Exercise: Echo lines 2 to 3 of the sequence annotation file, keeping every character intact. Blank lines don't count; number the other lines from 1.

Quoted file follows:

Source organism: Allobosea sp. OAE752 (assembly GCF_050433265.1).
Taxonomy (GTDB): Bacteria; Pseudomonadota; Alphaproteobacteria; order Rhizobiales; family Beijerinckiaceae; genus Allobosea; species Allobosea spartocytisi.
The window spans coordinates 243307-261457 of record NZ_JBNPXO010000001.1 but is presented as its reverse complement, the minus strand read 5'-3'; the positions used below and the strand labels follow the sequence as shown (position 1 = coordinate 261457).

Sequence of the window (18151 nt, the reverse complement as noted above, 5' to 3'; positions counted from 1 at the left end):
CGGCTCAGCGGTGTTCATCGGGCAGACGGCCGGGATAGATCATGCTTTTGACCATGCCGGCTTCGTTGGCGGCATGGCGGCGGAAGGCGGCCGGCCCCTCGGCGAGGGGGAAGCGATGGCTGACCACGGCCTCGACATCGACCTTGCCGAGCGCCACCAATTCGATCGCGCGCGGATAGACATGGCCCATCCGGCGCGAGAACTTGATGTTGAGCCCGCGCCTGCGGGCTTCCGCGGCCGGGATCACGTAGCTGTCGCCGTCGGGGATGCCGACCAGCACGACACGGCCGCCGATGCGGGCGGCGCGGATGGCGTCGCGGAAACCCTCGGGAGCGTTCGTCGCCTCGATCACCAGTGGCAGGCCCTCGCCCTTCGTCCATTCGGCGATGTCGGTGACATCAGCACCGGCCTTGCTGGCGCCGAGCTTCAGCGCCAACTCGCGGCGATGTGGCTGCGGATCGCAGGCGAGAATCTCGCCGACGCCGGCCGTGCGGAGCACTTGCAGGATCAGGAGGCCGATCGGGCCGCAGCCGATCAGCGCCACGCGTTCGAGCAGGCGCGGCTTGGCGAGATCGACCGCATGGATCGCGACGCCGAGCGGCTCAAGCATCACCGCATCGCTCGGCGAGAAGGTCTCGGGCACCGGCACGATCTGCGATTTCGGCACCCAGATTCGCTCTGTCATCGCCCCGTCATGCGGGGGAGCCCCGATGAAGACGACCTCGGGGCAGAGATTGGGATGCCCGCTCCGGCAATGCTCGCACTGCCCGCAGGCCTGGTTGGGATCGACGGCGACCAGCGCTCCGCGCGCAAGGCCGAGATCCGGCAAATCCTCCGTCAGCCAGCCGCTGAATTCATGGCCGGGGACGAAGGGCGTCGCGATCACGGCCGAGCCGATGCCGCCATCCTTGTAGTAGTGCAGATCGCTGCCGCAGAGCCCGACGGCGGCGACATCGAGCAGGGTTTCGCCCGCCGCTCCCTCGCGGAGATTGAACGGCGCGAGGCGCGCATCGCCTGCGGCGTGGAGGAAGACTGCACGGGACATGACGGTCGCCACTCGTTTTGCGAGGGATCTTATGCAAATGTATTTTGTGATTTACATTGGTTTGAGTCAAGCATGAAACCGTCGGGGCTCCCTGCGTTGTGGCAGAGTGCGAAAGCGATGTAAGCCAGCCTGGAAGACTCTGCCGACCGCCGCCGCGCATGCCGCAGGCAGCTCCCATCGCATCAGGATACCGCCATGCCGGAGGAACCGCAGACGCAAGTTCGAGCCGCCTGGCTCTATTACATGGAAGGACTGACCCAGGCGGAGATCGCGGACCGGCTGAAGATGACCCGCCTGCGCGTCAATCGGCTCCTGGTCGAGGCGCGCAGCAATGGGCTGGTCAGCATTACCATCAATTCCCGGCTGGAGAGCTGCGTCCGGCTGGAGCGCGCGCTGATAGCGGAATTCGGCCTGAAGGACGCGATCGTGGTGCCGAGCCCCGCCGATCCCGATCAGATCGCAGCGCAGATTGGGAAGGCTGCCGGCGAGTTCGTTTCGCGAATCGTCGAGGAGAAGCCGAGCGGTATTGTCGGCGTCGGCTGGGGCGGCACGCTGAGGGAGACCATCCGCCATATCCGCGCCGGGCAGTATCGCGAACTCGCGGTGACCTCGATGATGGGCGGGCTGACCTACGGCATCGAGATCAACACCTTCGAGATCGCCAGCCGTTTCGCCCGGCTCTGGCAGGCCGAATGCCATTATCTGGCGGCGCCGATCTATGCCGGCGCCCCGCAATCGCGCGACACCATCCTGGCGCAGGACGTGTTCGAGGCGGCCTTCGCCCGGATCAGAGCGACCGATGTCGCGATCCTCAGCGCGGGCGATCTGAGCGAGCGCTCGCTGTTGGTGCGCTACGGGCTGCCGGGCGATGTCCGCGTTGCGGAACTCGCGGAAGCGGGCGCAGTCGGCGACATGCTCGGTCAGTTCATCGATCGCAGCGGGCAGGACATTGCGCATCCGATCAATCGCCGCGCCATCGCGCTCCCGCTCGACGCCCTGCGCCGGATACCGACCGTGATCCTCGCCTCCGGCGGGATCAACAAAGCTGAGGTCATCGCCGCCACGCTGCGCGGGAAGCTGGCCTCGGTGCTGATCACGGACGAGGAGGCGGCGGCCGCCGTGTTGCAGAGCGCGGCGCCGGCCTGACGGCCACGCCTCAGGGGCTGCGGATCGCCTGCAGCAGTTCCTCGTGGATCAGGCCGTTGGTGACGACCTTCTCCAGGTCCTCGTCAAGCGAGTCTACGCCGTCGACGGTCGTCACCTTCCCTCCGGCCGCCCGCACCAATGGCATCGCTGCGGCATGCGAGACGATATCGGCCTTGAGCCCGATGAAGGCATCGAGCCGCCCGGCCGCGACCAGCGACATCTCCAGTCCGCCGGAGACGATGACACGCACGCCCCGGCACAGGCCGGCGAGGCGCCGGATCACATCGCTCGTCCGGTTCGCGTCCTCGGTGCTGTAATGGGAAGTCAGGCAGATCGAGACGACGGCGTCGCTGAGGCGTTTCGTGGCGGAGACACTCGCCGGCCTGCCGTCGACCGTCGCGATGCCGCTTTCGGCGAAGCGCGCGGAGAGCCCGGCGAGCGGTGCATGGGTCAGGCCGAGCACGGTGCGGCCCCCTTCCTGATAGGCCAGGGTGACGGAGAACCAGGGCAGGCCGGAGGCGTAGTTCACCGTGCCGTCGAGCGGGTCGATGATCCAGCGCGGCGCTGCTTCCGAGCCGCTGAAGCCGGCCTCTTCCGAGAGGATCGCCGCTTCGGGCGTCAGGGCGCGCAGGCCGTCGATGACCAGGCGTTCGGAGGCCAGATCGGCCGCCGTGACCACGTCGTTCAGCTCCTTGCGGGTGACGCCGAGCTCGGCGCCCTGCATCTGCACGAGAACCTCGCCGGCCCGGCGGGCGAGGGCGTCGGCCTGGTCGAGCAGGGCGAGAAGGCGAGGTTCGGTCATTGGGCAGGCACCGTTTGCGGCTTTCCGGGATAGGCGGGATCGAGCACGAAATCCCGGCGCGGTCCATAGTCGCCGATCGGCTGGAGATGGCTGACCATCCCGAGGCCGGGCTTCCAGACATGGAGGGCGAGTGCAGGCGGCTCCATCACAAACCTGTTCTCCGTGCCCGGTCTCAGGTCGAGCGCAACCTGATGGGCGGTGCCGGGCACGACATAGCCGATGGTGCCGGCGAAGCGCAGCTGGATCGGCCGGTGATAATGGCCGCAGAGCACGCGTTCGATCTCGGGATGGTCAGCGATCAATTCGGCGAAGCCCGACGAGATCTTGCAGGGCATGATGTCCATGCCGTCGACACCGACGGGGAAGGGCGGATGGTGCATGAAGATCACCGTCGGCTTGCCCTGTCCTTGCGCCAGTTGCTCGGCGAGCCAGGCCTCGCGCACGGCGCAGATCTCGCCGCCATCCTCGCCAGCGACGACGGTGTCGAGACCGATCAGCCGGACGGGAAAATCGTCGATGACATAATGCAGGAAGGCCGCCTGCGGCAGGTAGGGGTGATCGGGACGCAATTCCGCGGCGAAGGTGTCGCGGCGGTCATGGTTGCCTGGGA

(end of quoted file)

Taxonomy (GTDB): Bacteria; Pseudomonadota; Alphaproteobacteria; order Rhizobiales; family Beijerinckiaceae; genus Allobosea; species Allobosea spartocytisi.
The window spans coordinates 243307-261457 of record NZ_JBNPXO010000001.1 but is presented as its reverse complement, the minus strand read 5'-3'; the positions used below and the strand labels follow the sequence as shown (position 1 = coordinate 261457).